Instant Ideas and Collaboration
Thank you to Jamie for this month’s feature article. Join us for the chat on Tuesday 2 September on Accessibility and Libraries, 18.30-20.30 BST. Accessibility Agenda available to add questions for the chat.
We like to think of libraries as pioneers of social justice. Indeed, the Public Libraries Act stated that libraries were created to provide information freely to all. And this ‘all’ should be an inclusive ‘all’, including those who find themselves disabled by majority society.
Libraries do have a history of being champions for disabled people. From Liverpool’s public library service being among the first to provide books for blind people in 1857 (Atkinson 2007) to RNIB’s annual Make a Noise in Libraries fortnight [link to page on RNIB] it seems like libraries are striving to be accessible to all.
But as I started to research the topic it became obvious that barriers to accessibility in libraries still existed. It seemed like lack of awareness was a recurring theme (e.g. Lee 2007, Deines-Jones 2007, Hill 2012). Disabilities are as diverse as the individuals that have them. If you aren’t already certain what a ‘disability’ exactly is, take a look at the definition of disability under the Equality Act 2010. As you can see, the term covers a wide range of conditions, and accessibility goes beyond installing a wheelchair ramp and induction loop.
The social model of disability [link to definition from Scope] proposes that people are disabled by their environment. Therefore, inaccessible libraries themselves are the cause of disability, and it is up to the library service to break down barriers to allow for accessibility.
Disabled people have most likely experienced discrimination their whole life, and will come to libraries, or avoid them, expecting this trend to continue. Looking further into the topic of discrimination in libraries revealed that staff beliefs ranged from worrying that a disabled user would threaten health and safety, or that they’d take too much time to help, that the staff member will not know how to help (Deines-Jones 2007). The assumption that all library users have basic literacy skills (Allen 2007), also provides an obvious barrier to communication with disabled people.
Staff have to be prepared for the unexpected, and keep an open mind. Learning difficulties might mean someone’s level of knowledge is different to what you expect. Sensory difficulties might mean your light fixtures are problematic or that your high ceilings reflect noise in a way that’s unbearable. Mental health problems might make it difficult to read and retain information that seems simple enough to you. And this is just a small list of problems I’ve encountered anecdotally. No matter how accessible you make your information, there’s likely to be something you’ve overlooked in making your environment welcoming to all.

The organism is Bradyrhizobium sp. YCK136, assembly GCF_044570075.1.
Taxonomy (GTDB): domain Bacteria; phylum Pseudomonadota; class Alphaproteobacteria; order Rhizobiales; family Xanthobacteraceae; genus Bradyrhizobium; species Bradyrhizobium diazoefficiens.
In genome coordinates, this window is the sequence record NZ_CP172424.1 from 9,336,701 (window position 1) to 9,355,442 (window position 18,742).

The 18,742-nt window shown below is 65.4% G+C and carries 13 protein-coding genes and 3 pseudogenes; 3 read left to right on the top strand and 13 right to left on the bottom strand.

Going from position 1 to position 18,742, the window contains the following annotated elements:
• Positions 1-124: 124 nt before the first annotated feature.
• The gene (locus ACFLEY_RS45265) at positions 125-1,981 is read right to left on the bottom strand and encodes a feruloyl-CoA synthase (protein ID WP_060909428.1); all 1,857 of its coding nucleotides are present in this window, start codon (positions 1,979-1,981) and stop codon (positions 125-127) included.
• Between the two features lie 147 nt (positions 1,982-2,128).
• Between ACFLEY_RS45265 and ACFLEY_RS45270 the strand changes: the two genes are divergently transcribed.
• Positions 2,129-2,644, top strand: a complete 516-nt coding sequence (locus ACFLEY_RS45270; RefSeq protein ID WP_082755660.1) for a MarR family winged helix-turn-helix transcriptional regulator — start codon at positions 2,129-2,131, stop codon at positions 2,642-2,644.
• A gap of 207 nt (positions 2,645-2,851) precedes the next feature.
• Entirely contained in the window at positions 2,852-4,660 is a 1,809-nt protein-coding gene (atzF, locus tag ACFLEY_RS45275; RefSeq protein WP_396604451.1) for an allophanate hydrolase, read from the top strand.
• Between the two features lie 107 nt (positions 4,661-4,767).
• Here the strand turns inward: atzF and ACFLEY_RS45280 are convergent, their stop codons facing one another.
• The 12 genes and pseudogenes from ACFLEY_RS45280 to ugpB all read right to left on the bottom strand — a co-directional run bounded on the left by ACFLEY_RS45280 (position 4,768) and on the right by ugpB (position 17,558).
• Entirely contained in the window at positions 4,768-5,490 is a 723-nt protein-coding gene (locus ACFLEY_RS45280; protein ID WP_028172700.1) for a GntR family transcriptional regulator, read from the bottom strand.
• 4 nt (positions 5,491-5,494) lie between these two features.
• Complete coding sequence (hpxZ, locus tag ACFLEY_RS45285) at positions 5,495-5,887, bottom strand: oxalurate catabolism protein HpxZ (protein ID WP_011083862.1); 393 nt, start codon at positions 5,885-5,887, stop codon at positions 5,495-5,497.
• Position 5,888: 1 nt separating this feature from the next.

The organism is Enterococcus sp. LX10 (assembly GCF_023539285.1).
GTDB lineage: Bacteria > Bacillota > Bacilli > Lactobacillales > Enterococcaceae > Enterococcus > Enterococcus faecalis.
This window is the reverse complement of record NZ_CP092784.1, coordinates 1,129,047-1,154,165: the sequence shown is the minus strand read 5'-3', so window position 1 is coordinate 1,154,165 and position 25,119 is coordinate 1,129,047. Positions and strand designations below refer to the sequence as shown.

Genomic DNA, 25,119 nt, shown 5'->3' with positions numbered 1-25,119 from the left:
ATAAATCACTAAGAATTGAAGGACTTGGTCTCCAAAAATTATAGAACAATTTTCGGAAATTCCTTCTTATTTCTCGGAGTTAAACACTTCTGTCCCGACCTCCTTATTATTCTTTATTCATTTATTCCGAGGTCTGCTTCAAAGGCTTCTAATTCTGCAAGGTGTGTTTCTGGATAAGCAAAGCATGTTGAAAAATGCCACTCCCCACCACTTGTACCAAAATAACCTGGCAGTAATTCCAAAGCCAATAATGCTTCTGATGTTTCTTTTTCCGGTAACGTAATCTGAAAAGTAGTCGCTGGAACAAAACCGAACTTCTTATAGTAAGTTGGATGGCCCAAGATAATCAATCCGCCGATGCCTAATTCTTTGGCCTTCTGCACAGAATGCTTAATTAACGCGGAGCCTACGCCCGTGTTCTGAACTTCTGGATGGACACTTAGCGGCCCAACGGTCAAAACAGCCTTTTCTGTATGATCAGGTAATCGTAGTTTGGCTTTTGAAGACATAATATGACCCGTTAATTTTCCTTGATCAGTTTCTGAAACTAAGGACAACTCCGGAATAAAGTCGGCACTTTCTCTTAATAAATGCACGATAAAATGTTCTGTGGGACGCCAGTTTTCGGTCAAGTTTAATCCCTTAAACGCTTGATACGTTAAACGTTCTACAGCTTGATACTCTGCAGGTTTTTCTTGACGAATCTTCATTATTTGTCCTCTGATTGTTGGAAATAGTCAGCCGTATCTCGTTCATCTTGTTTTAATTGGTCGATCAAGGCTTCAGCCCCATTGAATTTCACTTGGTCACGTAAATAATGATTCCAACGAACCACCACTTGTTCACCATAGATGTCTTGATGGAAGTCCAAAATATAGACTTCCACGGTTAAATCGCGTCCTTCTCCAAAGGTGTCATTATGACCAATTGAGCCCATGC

Accessibility encompasses access to information as well as access to resources. Libraries need to have a range of information that is in formats accessible for all users, be it audiobooks, Braille, large print, or easy read. This is something that can be written into policy to guarantee that accessibility is in the long-term outlook for the library.
With libraries facing budget cuts it’s hard to implement the services that they need. But there are resources that provide information that might prove useful for library services. A couple of good starting points include:
I don’t maintain that all things have to be accessible at all times, since you’re never going to be able to predict the accessibility needs of your users, but that you must be prepared to make accommodations in any method that is required, and assure users that their needs will be met and understood.
But how do you know what your library users will need? I’m a firm advocate of the idea of ‘nothing for disabled people without disabled people’. Find out why disabled non-users of the library are staying away. Invite your disabled users to a (carefully planned) focus group or two to discuss their needs in relation to your services! Find out what works and what doesn’t and what needs to be done. Then promote what you do as widely as you can to raise awareness of your open attitude towards accessibility.
Atkinson, M. T. 2007. Improving Library Services to People with Print Disabilities – The Role of Technology in Public Libraries. Loughborough University Institutional Repository. Available at: https://dspace.lboro.ac.uk/dspace-jspui/bitstream/2134/4476/1/ILSPD-Author-01.doc [Word document, accessed 28 August 2014].
Hill, R. 2012. Strengths and Opportunities: School Librarians Serving Students with Special Needs in Central New York State. School Library Research Volume 15, 2012. Available at:http://files.eric.ed.gov/fulltext/EJ994325.pdf [accessed 28 August 2014].
Lee, Y. S. 2007. Finding the means to improve services. In: Deines-Jones, C. ed. Improving library services to people with disabilities. Oxford: Chandos Publishing.
Jamie Redgate (@libraryjamie) is a newly-qualified librarian whose research interests include accessibility, works in a library whose users have a diverse range of needs. She is also a disabled library user herself.